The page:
Should the leadership team shift every time an organisation encounters change? It’s a question many CEOs and boards grapple with, because it’s certainly not clear cut. One thing we do know is that every business needs a complementary team of individuals to lead it to success.
Of course, the context will differ for each company and will also constantly evolve. Indeed, over half (53%) of respondents to a Criticaleye survey
said that they are either going to replace members of the senior leadership team or overhaul it entirely.
Here, a number of executive and non-executive directors reveal four questions to pose when assessing the leadership team:
1) Do you understand what’s needed?
It would be futile to evaluate the leadership before you know what mix of skills you require to execute the strategy.
Robin Murray Brown
, Partner at executive search firm Tyzack Partners, comments: “The most frequent strategic error, in my view, is failing to anticipate future leadership needs. All too often, organisations tend to think about what has worked in the past, or to try to correct current weaknesses rather than working out what leadership qualities are required to deliver their strategy.”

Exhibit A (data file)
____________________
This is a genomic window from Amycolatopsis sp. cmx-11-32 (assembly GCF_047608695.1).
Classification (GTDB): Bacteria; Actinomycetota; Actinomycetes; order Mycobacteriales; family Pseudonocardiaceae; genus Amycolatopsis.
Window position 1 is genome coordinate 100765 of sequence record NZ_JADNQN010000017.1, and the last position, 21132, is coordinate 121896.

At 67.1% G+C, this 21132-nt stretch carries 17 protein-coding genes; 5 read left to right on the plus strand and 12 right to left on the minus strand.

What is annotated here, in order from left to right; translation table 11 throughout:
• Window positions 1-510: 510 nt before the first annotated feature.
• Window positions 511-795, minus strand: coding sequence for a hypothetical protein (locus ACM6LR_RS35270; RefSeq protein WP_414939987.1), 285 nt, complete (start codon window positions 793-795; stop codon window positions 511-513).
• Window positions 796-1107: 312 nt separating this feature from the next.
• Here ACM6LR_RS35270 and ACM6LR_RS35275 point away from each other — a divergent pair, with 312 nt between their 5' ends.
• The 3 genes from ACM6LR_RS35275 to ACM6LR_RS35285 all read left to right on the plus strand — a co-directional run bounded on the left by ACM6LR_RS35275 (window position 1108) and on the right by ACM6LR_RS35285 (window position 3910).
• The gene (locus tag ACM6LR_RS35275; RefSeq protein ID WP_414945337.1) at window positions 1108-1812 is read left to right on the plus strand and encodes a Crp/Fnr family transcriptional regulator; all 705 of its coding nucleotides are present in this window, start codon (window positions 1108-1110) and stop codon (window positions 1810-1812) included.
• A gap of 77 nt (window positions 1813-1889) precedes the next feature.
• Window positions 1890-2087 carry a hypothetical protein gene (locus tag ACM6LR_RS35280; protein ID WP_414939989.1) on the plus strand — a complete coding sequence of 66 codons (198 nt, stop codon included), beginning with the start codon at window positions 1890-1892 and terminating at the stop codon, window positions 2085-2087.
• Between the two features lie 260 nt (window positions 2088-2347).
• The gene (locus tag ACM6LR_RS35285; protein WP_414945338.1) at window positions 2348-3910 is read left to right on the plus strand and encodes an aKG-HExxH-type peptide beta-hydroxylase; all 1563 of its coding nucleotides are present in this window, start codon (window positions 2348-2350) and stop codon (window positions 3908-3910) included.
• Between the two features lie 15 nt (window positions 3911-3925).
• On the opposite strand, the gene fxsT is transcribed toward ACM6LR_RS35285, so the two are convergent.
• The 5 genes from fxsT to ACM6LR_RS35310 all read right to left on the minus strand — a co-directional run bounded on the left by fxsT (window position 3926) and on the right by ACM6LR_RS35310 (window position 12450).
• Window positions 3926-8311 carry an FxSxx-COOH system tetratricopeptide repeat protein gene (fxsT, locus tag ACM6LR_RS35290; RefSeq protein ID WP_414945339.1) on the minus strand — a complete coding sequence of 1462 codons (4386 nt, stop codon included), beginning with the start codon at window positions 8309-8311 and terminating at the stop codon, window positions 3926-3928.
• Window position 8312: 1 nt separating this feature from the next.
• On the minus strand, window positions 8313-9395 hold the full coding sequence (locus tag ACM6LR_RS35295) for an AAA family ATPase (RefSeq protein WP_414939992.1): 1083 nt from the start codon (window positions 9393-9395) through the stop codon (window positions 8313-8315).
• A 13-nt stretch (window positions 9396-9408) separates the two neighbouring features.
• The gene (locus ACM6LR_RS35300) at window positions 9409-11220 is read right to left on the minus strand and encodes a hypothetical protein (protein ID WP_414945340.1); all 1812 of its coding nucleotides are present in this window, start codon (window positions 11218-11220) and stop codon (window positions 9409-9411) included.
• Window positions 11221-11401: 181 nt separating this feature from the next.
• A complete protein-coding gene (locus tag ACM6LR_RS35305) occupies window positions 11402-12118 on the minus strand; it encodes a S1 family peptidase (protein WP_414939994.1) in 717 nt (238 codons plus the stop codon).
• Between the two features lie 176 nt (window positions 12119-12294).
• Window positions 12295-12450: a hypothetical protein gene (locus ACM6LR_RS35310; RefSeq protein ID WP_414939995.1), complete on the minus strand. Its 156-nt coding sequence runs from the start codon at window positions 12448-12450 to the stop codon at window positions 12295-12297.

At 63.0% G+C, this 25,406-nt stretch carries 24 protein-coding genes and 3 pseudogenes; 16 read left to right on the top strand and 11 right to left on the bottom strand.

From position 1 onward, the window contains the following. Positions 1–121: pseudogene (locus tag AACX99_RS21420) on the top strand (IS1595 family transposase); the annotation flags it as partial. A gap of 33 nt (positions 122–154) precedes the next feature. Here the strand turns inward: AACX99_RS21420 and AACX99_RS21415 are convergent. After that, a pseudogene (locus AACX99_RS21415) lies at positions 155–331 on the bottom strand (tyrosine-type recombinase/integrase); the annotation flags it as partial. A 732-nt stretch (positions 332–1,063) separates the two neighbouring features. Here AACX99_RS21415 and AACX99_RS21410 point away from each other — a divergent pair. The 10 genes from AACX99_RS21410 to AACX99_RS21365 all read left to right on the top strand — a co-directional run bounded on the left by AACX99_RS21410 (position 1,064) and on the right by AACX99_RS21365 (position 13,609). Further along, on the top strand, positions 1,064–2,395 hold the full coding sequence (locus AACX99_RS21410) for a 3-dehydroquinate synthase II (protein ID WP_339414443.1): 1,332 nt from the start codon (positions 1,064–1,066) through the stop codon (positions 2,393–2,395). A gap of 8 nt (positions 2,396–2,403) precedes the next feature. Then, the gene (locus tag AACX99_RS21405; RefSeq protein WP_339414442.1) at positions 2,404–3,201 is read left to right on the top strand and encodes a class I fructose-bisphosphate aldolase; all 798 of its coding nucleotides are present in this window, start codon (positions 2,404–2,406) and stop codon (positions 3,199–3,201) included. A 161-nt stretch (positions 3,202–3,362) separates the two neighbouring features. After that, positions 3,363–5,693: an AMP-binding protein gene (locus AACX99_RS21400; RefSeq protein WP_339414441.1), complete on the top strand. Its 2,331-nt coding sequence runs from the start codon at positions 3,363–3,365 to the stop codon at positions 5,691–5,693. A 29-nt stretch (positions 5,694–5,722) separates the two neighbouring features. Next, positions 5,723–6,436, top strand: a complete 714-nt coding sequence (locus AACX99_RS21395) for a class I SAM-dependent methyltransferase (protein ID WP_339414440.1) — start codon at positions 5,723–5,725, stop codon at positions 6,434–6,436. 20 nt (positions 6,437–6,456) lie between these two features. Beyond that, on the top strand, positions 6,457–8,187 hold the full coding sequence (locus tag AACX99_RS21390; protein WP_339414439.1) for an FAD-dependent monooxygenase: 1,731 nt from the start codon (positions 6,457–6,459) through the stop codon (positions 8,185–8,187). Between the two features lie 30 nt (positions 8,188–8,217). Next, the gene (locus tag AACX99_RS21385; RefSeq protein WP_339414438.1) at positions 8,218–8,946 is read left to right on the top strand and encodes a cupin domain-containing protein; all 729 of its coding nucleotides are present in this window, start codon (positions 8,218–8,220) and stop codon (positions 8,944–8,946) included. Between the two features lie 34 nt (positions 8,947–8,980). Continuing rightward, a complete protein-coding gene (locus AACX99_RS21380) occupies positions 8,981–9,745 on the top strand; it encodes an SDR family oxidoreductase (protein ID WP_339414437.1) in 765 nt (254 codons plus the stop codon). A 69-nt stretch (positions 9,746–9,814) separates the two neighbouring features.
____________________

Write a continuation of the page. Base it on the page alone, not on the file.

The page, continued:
According to Howard Kerr
, CEO at UK business standards company BSI, the chief executive and the board must look at strategy, structure and people – in that order – to assess what’s needed.
“If you’re not clear what leadership capability you need to support your strategy, you will fail,” he adds, frankly. “The strategy has to be absolutely pinned down and clear. Not just from a design point of view, but also execution. Who do you need to make it happen?”
2) Is the CEO driving it with the right support?
Effectively assessing the senior executive team calls for a number of constituents. It must be led by the chief executive, while the support of the chairman, board and HR director will be critical.
, Criticaleye Board Mentor and former Vice President for People & Organisation for Rio Tinto Copper, says the most challenging aspect of strengthening the team can be persuading the CEO of its importance. “You have to coach and support them to take an objective look at their team, their attributes and where to develop them. The HR director has a key role to play in making sure the CEO is comfortable with the approach and prepared to take action where required."